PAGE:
So treat early offers with respect.
How negotiators work
Here is how a good negotiator should work:
- He or she should give you an accurate truthful price estimate.
- You and the agent should agree on a first asking price, which should be high enough to guarantee that you do not sell the property too cheaply, but not so high that it ‘scares away’ the best buyers.
- You and the agent should have a Weekly Price Review. If there has been little interest in the property in the past week, you should lower the price for the coming week. This is what great negotiators recommend – start high and then come down.
- Negotiation with all buyers should be done by way of the Buyers’ Price Declaration. This greatly increases your chance of obtaining the highest price possible.
Good luck with your selection of an agent. We do hope that these hints are of some assistance to you.
Although you might not follow all of the advice contained in this publication, please always insist that your agent signs for you a service guarantee, and one with meaning.
If your agent does not offer you something better, by all means copy, and use, ours.
Choose skills, not the cheapest
Cheap agents get cheap prices. Be careful choosing an agent based purely on their fees.
If agents give their own money away what do you think they will do with your money?
It may be better to pay an extra one percent for a selling fee than to receive ten percent less on your selling price. Good negotiators rarely give big discounts on their fees. If they get you the best market price, they are worth a fair fee.
Choose negotiation skill
If you have spent a lot of time interviewing real estate agents, you may have noticed that they talk endlessly about the advertising they do, but few talk about the one thing that is most important to you – their negotiation skill.
Poor negotiators can cost you a lot of money.
Negotiation skills are vital to ensuring you get the highest possible price.
A good negotiator can achieve up to an extra ten percent on your selling price. This can mean thousands of dollars.
If you have an attractive property you don’t need a salesperson as much as you need a negotiator.
Ask your agent to PROVE his or her negotiation ability to you. Most won’t be able to do so. These are the agents you should avoid.
Got buyers waiting?
The best agents keep detailed records of buyers.
Most agents get dozens of enquires from buyers each month. Some get hundreds. But most don’t keep records of these people – names, enquiry details, email addresses and phone numbers.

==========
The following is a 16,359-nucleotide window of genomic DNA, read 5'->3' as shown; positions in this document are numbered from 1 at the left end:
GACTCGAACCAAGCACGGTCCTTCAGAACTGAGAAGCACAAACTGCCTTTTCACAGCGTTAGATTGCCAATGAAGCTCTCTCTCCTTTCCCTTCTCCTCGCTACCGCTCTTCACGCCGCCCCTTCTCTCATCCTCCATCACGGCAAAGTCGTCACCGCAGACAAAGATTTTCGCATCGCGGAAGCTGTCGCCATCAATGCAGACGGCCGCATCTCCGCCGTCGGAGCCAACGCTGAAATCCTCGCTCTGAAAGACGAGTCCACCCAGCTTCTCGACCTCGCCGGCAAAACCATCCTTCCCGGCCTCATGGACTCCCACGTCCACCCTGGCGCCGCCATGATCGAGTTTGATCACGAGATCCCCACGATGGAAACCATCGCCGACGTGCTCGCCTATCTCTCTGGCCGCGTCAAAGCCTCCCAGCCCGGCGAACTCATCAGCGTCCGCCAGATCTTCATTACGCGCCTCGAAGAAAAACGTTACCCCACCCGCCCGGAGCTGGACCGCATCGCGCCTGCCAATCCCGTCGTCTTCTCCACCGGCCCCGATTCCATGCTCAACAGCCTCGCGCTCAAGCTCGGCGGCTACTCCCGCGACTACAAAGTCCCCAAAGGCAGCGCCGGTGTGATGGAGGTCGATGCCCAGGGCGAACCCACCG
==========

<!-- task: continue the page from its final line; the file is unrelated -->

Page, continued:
Usually these agents do not feel the need because their home sellers pay for the advertising.
When agents keep records of genuine buyers, there is less need for advertising.
Insist on an agent who keeps detailed and accurate records of genuine buyers. One of these buyers may be perfect for your property.
The more agents you employ the greater your chances of getting a lower price.
Do not place your property for sale with several agents. You may think this will increase your chance of finding a buyer, but it decreases your chance of getting the highest price.
All of those agents will be in a hurry to sell your property before someone else sells it. The sale will be most important. The price will be forgotten.
Buyers shop around. They will use the agent who can obtain your property for the lowest price.
Test this yourself. When you see one property with several agents, call them all and ask this question: “What is the lowest price I can get this for?” You will be told different prices.
The saying goes that a chain is only as strong as its weakest link.
It is hard enough when buyers shop around for properties, but do you also want them shopping around for the weakest agent too?
Better than auction?
Many agents will say, “No!” but then again, they’re trained to say that.
There can be no doubt that auctions often get a high price, but can they guarantee to get the highest price?
Buyers Agents represent purchasers, and not home sellers. A Buyers Agent assists purchasers to buy cheaply. This is what one Buyers Agent ** had to say about auctions:
“I attend many auctions and bid for properties on behalf of my clients. At the majority of the auctions where we were successful, we had ‘money left on the table’ – that is, we spent less than our authorized limits”.**
**Patrick Bright – Buyers Agent & Author of “The Insider’s Guide to Saving Thousands at Auction”
No negotiation expert favours allowing competing parties in a negotiation to hear what another party has offered, yet this is what auction does.
A better alternative to auction is to negotiate privately using the Buyers’ Price Declaration.
Based upon an idea developed by economist the late William Vickery – one of several ideas that earned him the Nobel Prize for Economics – this negotiation tool is demonstrably better than auction for sellers, buyers and agents.
With the Buyers’ Price Declaration, no competing party is privy to another party’s offer.
This means that each buyer must offer his or her highest price without being influenced by what somebody else may have offered.
Ask your agent about negotiation with a Buyers’ Price Declaration. If he or she still insists on auction, insist upon a price guarantee.
Hire a specialist
If you follow the advice in this booklet you will seek out a professional salesperson – a trained negotiator – who uses the Buyers’ Price Declaration as a means to obtain the highest possible price for you.
You should understand, however, that few agents know this tool; and understand how to use it.
This means that if you tell an ‘auction specialist’ (usually recognized by the fact the salesperson ‘pushes’ auction to you), that you do not want to auction and then force that person to handle your sale by Private Treaty, you will have working for you a salesperson that is out of his or her depth.
A Private Treaty specialist seldom does auctions. He or she is a specialist in negotiating high prices, face to face.
But just because your agent claims to be a Private Treaty specialist this does not automatically mean that he or she knows and uses the Buyers’ Price Declaration.
Ask questions. Discover whether your preferred choice of agent understands the principles of negotiation and the Buyers’ Price Declaration.